Daily Damage Report.
Global: 1,002,159 confirmed cases / 51,485 deaths (Johns Hopkins University)
U.S. cases: 236,339 confirmed cases / 5,648 deaths
Testing: More than 100,000 Americans are being tested daily for coronavirus. (Bloomberg)
1/ More than 6.6 million Americans applied for unemployment benefits last week – double the 3.3 million who applied the previous week. About 6% of the U.S. work force filed for jobless benefits in the last two weeks. In March, more than 10 million Americans lost their jobs, erasing nearly all the jobs created in the past five years. Economists say the real number of people out work is probably higher and that as many as 20 million people could be out of work this summer. The Congressional Budget Office, meanwhile, updated its economic projections and expects U.S. unemployment to exceed 10% in the second quarter – eclipsing the peak of the last recession – and gross domestic product to fall by more than 7%, or an annualized 28%. (Washington Post / Wall Street Journal / NBC News / Bloomberg / New York Times / Politico / CNBC / CNN / CBS News / The Guardian)
Food banks are reporting unprecedented demand across the U.S. as millions lose jobs with demand for aid increasing eightfold in some areas. (The Guardian)
Mortgage lenders are preparing for the biggest wave of delinquencies in history. As many as 30% of Americans with home loans – about 15 million households – could stop paying if the U.S. economy remains closed through the summer or beyond, according to an estimate by Mark Zandi, chief economist for Moody’s Analytics. (Bloomberg)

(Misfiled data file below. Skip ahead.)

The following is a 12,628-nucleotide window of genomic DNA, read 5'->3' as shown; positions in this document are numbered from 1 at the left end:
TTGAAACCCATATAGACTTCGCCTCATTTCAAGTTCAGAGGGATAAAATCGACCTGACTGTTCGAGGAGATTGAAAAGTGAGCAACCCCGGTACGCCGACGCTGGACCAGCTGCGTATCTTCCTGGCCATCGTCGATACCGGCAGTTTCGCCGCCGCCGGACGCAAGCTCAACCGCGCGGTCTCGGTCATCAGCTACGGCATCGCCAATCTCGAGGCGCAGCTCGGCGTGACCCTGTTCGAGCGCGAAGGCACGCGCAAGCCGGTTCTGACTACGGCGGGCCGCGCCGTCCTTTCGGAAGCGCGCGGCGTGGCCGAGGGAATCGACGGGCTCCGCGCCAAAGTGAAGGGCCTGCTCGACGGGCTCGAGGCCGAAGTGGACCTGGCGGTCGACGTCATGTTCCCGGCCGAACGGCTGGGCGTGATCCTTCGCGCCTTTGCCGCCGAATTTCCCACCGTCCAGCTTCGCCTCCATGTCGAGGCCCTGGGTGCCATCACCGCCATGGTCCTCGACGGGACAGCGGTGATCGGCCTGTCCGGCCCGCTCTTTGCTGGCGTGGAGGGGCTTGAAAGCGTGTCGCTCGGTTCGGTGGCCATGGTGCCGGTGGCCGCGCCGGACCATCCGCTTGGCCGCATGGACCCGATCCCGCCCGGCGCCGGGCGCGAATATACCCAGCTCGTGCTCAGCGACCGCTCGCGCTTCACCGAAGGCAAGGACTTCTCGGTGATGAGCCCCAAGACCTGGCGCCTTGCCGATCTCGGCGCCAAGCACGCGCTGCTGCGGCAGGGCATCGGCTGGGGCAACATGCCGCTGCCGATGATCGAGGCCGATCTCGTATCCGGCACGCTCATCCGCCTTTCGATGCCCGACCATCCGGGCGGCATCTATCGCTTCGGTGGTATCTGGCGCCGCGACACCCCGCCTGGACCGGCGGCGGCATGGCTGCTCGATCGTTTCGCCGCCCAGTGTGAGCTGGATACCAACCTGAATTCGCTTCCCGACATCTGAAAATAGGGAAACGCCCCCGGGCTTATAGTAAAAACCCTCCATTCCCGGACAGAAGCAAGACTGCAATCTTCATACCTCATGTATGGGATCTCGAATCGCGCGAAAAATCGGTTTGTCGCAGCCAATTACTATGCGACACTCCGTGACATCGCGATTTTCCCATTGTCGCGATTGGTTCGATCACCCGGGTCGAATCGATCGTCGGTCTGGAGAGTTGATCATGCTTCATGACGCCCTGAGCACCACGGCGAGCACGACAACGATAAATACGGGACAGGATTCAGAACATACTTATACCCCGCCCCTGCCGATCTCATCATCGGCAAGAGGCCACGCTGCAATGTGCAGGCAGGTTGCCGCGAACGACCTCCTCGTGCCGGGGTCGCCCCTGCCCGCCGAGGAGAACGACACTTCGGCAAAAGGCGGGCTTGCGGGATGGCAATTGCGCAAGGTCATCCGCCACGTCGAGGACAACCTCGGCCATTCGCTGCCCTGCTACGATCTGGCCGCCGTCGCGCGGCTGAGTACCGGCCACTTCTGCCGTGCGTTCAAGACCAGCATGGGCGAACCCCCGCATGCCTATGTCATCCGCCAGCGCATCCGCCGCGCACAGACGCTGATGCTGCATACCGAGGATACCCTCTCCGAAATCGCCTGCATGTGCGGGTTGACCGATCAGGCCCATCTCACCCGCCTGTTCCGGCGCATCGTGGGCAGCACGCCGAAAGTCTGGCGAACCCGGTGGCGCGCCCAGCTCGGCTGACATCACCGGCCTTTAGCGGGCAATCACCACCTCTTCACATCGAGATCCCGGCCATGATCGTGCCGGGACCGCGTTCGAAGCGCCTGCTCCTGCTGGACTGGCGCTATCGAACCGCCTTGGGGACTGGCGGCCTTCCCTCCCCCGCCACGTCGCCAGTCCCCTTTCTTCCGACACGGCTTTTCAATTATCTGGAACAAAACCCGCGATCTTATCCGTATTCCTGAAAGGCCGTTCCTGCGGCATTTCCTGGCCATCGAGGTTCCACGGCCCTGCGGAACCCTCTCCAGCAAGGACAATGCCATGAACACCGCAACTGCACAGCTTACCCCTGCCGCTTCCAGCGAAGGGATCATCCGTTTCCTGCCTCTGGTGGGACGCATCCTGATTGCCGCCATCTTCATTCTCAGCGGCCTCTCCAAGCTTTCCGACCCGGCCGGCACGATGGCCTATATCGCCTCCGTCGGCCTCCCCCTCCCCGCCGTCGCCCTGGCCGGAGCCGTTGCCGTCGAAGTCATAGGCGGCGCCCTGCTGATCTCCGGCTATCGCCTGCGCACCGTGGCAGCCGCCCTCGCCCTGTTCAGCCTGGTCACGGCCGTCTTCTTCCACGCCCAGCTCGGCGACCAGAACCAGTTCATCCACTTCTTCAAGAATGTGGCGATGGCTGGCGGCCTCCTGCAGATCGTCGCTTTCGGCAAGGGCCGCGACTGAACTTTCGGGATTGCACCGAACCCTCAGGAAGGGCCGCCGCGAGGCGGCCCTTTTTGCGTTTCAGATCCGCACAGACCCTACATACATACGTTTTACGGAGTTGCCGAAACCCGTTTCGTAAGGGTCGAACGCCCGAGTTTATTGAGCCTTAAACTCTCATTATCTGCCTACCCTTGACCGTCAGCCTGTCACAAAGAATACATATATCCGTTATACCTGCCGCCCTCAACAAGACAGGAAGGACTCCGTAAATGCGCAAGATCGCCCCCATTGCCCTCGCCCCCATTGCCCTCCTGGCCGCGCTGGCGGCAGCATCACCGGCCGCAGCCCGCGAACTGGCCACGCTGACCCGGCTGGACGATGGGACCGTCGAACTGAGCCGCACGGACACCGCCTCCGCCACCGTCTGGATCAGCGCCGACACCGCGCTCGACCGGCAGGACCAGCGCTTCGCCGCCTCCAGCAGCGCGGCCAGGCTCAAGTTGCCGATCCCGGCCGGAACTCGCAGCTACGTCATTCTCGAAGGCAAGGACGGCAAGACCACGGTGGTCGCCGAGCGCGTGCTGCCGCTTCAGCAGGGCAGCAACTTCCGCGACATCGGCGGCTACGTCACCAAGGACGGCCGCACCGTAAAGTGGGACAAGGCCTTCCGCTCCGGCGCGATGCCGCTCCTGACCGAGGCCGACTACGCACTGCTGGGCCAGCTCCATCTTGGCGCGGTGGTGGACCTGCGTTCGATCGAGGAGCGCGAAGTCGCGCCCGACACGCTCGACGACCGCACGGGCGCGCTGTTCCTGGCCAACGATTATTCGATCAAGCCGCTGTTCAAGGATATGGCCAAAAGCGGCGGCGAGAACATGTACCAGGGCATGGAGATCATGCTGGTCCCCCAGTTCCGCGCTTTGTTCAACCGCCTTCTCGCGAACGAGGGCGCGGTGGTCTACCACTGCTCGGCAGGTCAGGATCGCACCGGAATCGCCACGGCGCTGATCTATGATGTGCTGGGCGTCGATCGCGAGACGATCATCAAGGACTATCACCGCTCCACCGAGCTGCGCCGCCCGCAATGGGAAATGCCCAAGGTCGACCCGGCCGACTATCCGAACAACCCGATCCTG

2/ The coronavirus has infected 1 million people globally in just four months. More than 51,000 people have died and 208,000 recovered. The U.S has the most confirmed cases officially recorded with more than 234,000. Meanwhile, health experts in the U.S. have voiced concerns about the accuracy of coronavirus testing, believing nearly one in three infected with the illness is testing negative. (Bloomberg / Wall Street Journal)
3/ The Trump administration is expected to urge all Americans to wear cloth masks or other face coverings in public to prevent the spread of the coronavirus – a reversal of its earlier recommendations. “In light of these new data, along with evidence of widespread transmission in communities across the country, CDC recommends the community use of cloth masks as an additional public health measure people can take to prevent the spread of virus to those around them,” according to a copy of the CDC’s guidance sent to the Department of Health and Human Services and the White House coronavirus task force. A White House announcement is expected to come as soon as today. (Washington Post / Bloomberg / New York Times)
4/ Half of the national stockpile of ventilators have been distributed and there are now fewer than 10,000 still available. An estimated 32,000 ventilators may be needed by mid-April, when crisis is expected to peak. Meanwhile, FEMA said most of the 100,000 new ventilators that Trump promised won’t be available until the end of June “at the earliest.” (Wall Street Journal / Politico)
5/ An unclassified Army briefing document on the coronavirus – prepared on Feb. 3 – projected that “between 80,000 and 150,000 could die.” The estimates also correctly stated that asymptomatic people could “easily” transmit the virus, that military forces could be tasked with providing logistics and medical support to civilians, including “provid[ing] PPE (N-95 Face Mask, Eye Protection, and Gloves) to evacuees, staff, and DoD personnel.” On Feb. 24, Trump tweeted, “The Coronavirus is very much under control in the USA” and two days later, Trump claimed that 15 known cases of coronavirus inside the U.S. “within a couple of days is going to be down to close to zero, that’s a pretty good job we’ve done.” (Daily Beast)